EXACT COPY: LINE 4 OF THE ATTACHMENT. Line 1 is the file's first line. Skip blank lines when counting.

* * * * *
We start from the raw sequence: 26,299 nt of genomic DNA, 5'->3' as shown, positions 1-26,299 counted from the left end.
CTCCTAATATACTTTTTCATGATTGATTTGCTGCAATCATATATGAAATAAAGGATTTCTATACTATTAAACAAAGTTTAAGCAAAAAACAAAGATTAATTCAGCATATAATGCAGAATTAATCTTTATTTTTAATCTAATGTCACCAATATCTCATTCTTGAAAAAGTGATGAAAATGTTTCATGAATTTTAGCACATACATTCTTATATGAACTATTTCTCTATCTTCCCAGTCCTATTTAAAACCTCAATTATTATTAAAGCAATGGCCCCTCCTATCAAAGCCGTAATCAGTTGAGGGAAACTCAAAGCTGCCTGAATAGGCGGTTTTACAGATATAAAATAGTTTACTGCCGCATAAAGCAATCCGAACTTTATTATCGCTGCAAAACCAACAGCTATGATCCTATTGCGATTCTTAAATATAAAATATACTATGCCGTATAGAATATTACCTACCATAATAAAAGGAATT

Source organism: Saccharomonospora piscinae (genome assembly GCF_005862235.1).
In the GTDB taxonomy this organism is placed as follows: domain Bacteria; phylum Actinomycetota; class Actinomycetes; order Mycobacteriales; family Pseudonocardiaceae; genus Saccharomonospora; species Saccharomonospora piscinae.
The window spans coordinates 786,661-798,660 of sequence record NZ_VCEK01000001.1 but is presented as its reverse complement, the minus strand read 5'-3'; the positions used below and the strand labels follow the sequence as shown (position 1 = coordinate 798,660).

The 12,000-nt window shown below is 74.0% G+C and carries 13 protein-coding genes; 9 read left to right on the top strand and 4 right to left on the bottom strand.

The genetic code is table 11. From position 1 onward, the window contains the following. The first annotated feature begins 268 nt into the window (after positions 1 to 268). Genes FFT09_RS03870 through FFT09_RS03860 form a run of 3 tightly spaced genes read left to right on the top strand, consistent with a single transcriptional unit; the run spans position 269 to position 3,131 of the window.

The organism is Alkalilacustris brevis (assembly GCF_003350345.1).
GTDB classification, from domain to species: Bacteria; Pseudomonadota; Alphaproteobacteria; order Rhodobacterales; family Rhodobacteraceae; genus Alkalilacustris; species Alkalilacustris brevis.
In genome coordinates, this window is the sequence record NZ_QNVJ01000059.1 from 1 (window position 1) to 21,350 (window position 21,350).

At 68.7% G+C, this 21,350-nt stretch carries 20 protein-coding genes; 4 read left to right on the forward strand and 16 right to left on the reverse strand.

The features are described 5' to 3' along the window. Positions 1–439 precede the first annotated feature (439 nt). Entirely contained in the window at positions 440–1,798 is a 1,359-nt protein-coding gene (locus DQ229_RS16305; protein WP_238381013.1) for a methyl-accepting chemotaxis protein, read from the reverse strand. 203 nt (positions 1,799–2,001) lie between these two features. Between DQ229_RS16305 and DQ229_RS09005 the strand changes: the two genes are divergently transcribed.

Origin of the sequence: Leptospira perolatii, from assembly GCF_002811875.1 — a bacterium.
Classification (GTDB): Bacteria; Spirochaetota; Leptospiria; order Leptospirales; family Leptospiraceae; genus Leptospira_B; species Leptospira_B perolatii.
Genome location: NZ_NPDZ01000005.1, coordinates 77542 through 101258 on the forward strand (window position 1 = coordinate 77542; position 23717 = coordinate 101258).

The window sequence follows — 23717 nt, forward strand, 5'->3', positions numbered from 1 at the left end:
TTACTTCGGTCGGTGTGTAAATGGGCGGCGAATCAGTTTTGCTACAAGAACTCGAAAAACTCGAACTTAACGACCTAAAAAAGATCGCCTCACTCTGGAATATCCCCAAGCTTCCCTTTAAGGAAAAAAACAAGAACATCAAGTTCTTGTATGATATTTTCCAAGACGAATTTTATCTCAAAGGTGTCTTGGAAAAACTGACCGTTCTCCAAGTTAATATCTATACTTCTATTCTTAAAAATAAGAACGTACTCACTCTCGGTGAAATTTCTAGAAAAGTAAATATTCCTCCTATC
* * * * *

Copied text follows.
In the GTDB taxonomy this organism is placed as follows: domain Bacteria; phylum Actinomycetota; class Actinomycetes; order Mycobacteriales; family Pseudonocardiaceae; genus Saccharomonospora; species Saccharomonospora piscinae.